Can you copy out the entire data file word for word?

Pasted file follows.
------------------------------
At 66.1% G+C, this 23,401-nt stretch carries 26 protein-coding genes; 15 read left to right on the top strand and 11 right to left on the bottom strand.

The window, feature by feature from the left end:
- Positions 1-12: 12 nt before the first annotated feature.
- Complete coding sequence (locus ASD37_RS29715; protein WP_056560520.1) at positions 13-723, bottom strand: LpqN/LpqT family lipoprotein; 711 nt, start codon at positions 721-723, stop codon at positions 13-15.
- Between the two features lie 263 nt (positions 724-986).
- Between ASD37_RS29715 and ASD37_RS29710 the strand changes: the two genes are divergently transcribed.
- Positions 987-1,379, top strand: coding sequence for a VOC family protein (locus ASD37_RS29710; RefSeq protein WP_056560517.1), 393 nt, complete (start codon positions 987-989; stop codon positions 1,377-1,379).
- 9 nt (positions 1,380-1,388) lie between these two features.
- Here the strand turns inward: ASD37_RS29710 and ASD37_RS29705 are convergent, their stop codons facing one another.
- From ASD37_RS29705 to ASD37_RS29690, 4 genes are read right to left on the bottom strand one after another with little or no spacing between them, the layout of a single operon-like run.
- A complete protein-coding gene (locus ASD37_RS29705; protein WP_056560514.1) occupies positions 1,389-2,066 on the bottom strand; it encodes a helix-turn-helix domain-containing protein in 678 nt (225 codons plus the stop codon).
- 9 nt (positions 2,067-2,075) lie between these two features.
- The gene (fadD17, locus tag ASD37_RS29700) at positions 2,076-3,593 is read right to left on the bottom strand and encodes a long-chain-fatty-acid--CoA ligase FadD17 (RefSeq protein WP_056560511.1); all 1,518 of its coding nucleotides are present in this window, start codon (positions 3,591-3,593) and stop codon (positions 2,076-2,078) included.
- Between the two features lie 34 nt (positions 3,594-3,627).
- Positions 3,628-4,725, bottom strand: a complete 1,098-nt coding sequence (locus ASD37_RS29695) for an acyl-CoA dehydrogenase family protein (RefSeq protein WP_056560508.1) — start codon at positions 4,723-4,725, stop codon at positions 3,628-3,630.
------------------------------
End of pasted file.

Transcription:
At 66.1% G+C, this 23,401-nt stretch carries 26 protein-coding genes; 15 read left to right on the top strand and 11 right to left on the bottom strand.

The window, feature by feature from the left end:
- Positions 1-12: 12 nt before the first annotated feature.
- Complete coding sequence (locus ASD37_RS29715; protein WP_056560520.1) at positions 13-723, bottom strand: LpqN/LpqT family lipoprotein; 711 nt, start codon at positions 721-723, stop codon at positions 13-15.
- Between the two features lie 263 nt (positions 724-986).
- Between ASD37_RS29715 and ASD37_RS29710 the strand changes: the two genes are divergently transcribed.
- Positions 987-1,379, top strand: coding sequence for a VOC family protein (locus ASD37_RS29710; RefSeq protein WP_056560517.1), 393 nt, complete (start codon positions 987-989; stop codon positions 1,377-1,379).
- 9 nt (positions 1,380-1,388) lie between these two features.
- Here the strand turns inward: ASD37_RS29710 and ASD37_RS29705 are convergent, their stop codons facing one another.
- From ASD37_RS29705 to ASD37_RS29690, 4 genes are read right to left on the bottom strand one after another with little or no spacing between them, the layout of a single operon-like run.
- A complete protein-coding gene (locus ASD37_RS29705; protein WP_056560514.1) occupies positions 1,389-2,066 on the bottom strand; it encodes a helix-turn-helix domain-containing protein in 678 nt (225 codons plus the stop codon).
- 9 nt (positions 2,067-2,075) lie between these two features.
- The gene (fadD17, locus tag ASD37_RS29700) at positions 2,076-3,593 is read right to left on the bottom strand and encodes a long-chain-fatty-acid--CoA ligase FadD17 (RefSeq protein WP_056560511.1); all 1,518 of its coding nucleotides are present in this window, start codon (positions 3,591-3,593) and stop codon (positions 2,076-2,078) included.
- Between the two features lie 34 nt (positions 3,594-3,627).
- Positions 3,628-4,725, bottom strand: a complete 1,098-nt coding sequence (locus ASD37_RS29695) for an acyl-CoA dehydrogenase family protein (RefSeq protein WP_056560508.1) — start codon at positions 4,723-4,725, stop codon at positions 3,628-3,630.